It was the end of sophomore year in college, and I was looking for an interesting way to spend the summer and earn a little money. I stumbled across an ad for a summer job at the Ontario Science Center in Toronto that sounded fascinating—reconstructing the skeleton of a sixty-foot fin whale that had stranded the previous summer in Nova Scotia. I knew nothing about whales, but the concept of marine biology sounded pretty good to a kid who grew up in the middle of Canada. I had watched enough Jacques Cousteau specials on TV to understand that a career in marine biology involved spending most of one’s life underwater in exotic locations and drinking gallons of red wine.

I was lucky enough to be invited for an interview, in which a charming young woman asked whether I knew anything about whales. I responded that we had just covered them in my “Comparative Vertebrate Anatomy” class. In fairness, it was not a completely untruthful statement, as I recall the word “whale” being used at least once in that class. To my great surprise, I was offered the job and told to report to the Science Center in early May.

On my first day of work, I was driven north of the city to an open field. I got out of the truck and looked around for the skeleton. My new boss, who suddenly seemed considerably less charming, pointed to the ground. It turned out that the whale had been buried over the winter, and my job was to dig up the skeleton, clean the bones, and prepare them for rearticulation and display. It was at this point that I perhaps should have admitted to not knowing anything about whales and to having no familiarity with the cranes and backhoes that would be necessary to do the job. But I decided to wait and see what the experience of exhuming a dead whale would be like.

In a couple of weeks, we had arranged for all the heavy equipment to be brought on site, and the excavation began. When the skeleton began to appear, it was clear that it had been only partially cleaned before burial. Pieces of putrid flesh hung from each bone. I had never smelled anything so awful in my entire life, and that evening I emptied an entire subway car on my way home from work.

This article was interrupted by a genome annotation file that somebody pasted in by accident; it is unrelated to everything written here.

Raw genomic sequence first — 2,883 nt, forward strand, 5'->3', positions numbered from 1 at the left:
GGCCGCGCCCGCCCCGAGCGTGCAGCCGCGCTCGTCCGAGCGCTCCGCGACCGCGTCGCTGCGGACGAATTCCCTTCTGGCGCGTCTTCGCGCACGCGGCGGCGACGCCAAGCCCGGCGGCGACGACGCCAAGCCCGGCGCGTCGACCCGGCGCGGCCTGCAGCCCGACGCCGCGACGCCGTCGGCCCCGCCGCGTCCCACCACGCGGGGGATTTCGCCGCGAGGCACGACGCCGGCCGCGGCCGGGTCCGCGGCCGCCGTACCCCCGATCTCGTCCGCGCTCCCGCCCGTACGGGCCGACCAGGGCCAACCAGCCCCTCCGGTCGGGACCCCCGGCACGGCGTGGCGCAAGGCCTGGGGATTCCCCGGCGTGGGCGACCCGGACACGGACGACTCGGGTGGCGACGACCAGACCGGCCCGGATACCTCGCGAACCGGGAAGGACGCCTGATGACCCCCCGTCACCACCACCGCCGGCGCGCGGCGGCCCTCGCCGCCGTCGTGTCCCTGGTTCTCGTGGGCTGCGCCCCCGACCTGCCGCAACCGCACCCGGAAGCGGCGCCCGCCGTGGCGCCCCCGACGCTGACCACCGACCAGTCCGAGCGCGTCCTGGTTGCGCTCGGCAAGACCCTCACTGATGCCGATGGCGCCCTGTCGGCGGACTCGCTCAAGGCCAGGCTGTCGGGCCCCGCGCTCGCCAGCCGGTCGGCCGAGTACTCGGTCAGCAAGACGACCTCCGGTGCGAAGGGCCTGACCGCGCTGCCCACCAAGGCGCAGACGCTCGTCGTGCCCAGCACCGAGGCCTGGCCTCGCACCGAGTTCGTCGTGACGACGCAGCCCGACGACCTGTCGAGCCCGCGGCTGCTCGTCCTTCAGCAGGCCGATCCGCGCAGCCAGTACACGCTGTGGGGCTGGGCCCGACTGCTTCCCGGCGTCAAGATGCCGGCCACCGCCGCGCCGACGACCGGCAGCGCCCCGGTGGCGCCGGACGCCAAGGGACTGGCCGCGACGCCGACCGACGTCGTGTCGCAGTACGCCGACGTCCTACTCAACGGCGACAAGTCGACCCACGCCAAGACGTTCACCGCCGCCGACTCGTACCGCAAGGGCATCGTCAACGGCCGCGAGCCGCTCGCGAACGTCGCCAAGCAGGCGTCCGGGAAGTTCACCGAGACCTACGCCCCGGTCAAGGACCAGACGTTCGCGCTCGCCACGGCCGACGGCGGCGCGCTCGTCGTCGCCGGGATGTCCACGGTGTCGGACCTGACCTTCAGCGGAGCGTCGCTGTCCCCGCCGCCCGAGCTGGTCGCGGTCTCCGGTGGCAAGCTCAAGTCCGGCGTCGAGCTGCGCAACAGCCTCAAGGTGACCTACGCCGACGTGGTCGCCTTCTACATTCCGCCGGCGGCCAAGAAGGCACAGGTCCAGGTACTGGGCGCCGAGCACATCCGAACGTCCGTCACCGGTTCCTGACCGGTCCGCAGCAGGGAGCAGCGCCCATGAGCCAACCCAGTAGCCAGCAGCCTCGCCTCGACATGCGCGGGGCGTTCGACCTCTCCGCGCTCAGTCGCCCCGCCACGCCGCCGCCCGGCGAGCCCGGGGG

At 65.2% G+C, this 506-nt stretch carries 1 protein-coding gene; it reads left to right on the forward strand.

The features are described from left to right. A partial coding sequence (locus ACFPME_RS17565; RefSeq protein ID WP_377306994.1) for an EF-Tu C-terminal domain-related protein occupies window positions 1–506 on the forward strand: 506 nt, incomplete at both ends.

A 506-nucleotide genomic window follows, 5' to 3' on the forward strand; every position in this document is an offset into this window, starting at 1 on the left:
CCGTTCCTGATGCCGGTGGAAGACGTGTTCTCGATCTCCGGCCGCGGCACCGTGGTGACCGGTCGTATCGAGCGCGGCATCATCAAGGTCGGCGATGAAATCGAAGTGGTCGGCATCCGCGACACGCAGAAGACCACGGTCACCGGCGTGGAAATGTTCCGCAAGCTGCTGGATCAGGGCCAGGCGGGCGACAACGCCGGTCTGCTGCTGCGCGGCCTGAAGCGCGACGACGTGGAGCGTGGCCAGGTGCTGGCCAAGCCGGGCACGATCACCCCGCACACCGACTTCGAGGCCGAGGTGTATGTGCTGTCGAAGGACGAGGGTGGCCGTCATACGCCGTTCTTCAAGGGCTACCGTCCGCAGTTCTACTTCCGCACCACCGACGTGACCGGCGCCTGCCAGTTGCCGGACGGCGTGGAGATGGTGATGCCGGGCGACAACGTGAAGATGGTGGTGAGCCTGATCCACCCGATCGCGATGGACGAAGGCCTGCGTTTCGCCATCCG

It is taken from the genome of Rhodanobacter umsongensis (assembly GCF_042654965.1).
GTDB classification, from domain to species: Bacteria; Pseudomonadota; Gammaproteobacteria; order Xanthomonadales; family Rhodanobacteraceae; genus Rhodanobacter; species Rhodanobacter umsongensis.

I was at a crossroads—the idea of spending my summer scraping decaying flesh off whale bones was a distinctly unpleasant prospect, and I wondered whether I should quit. But the whale was fascinating. As we uncovered it, bit by bit, the enormous skeleton seemed too big to be real—each jawbone was almost twenty feet long and had to be lifted by a crane. None of the bones looked like anything I had encountered in my anatomy class.

On rainy days, I began to read about whales and their fifty-million-year evolutionary journey from animals that walked on land. I discovered that the college I was attending—the University of Guelph—was the premier academic center for the study of marine mammals in Canada. And each day, as we scraped and cooked the bones in an enormous cauldron, the smell was a little less awful. Or maybe I just got used to it.

By the end of the summer, the die was castI wanted to study whales. I went on to major in marine biology and saw my first live fin whale on a field course on the east coast of Canada. I was awed by the size, speed, and grace of that huge animal as it cruised past me. And I remembered each bone in the skeleton we had exhumed.

Although I started out in the stinkiest way possible, I have been fortunate to enjoy a long career in the company of whales. And if you ever find yourself in Toronto with a couple of hours to spare, you can visit my whale at the Ontario Science Center. She is beautiful.


Read is the director of the Duke Marine Lab in Beaufort, the Stephen A. Toth Professor of marine biology, and chair of the Nicholas School of the Environment's Division of Marine Science and Conservation.

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